Monday, February 18, 2013

"Fundamental Attribution Error" is tested

In the article, Speeding with Ned: a Personal View of the Correspondence Bias it is mentioned that one view of "Fundamental Attribution Error" (or "Correspondence Bias") is that it occurs in some circumstances (such the action is done freely) and not in others (when the action takes place because of constraints. However, Quattrone introduced the idea that people make these type of inferences no matter what circumstance and then adjust them after considering causes (if the situation was constrained or not). To prove this, instead of handing participants essays to read about Fidel Castro and telling them that they were instructed to be pro or anti-Castro (or not told anything, leaving them to assume the writing was done by choice) as it was done in the original experiment to prove Correspondence Bias, the participant is told about the writer's pre-existing views on the topic (pro or anti), and instead of asking the participants to measure whether the writer actually was pro or anti, they were asked to measure the situational pressures that had affected the writer by being asked what the commissioner's (the person who told the writer to write) opinion on the topic was. The results were that the reader determined that the writer's opinion was influenced by that of the commissioner, even if the writer had already had the same opinion. This experiment disproves the Correspondence bias because the participants chose a situatution-based explanation rather than a personality-based one. Ned, the main subject of the article, argues that this is "cheating" because the situational influence in the experiment was the opinion of another.  The author of the article points out that social psychologists have known about this affect for a while ("people look to the behaviors of others to tell them what is happening in the world around them".).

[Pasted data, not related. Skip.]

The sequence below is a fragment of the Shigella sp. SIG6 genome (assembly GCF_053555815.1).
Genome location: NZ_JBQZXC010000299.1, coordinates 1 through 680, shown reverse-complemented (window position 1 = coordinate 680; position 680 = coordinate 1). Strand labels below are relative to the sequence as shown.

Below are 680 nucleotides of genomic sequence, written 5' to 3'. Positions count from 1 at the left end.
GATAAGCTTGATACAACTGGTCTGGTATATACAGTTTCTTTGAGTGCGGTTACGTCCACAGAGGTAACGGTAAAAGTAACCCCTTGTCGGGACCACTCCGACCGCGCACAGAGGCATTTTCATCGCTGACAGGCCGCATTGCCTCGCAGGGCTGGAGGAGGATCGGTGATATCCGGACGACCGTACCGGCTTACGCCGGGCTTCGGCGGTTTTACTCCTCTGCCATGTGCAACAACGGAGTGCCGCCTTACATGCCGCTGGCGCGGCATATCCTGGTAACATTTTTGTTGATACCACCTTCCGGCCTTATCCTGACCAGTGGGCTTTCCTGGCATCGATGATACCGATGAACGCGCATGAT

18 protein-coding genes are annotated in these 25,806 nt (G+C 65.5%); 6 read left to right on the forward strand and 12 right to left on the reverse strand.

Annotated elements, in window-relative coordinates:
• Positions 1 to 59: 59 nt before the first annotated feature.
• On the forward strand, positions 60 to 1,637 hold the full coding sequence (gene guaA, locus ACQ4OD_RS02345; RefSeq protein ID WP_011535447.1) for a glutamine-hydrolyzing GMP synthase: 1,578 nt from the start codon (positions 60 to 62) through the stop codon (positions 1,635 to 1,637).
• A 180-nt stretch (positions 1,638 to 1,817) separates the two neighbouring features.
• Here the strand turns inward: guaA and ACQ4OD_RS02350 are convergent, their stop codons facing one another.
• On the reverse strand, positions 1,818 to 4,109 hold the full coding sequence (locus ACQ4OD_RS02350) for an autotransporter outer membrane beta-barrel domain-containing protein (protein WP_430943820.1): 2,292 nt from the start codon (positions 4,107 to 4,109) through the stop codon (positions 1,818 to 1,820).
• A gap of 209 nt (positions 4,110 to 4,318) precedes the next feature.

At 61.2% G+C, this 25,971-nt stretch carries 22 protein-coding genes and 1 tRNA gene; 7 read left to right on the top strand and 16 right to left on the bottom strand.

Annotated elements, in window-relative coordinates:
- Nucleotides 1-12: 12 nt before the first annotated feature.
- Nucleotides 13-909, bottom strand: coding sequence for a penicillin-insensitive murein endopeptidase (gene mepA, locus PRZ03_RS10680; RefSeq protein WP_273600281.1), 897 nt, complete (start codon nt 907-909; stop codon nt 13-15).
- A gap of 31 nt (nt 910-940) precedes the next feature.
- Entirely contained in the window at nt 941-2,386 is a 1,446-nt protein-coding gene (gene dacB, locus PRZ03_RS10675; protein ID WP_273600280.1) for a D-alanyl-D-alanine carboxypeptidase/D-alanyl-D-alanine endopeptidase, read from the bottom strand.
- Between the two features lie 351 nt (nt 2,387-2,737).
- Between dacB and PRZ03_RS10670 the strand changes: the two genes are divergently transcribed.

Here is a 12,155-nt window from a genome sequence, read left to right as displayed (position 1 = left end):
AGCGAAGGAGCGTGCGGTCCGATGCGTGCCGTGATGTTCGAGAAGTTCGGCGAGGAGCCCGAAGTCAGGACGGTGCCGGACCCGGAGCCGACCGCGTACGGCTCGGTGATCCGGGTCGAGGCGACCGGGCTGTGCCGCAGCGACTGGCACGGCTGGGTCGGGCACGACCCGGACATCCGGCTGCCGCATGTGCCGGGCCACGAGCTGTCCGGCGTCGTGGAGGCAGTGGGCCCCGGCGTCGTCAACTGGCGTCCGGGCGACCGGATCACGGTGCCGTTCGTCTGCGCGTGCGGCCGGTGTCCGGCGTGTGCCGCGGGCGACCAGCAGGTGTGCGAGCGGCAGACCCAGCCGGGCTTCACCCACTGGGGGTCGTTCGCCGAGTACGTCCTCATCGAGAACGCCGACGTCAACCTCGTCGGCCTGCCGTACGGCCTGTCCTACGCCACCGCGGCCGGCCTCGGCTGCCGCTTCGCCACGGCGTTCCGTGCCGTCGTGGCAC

In my opinion, I disagree with Ned in that this experiment does not really disprove the Correspondence Bias. The writer was influenced by situation, whether or not the situation was another's opinion or behavior; it is still a force beyond the subject's own self. However, asking the participants what the commissioner's opinion was puts the idea of the commissioner's opinion influencing the writer's in the readers' mind, so they naturally are going to respond with a situational explanation.


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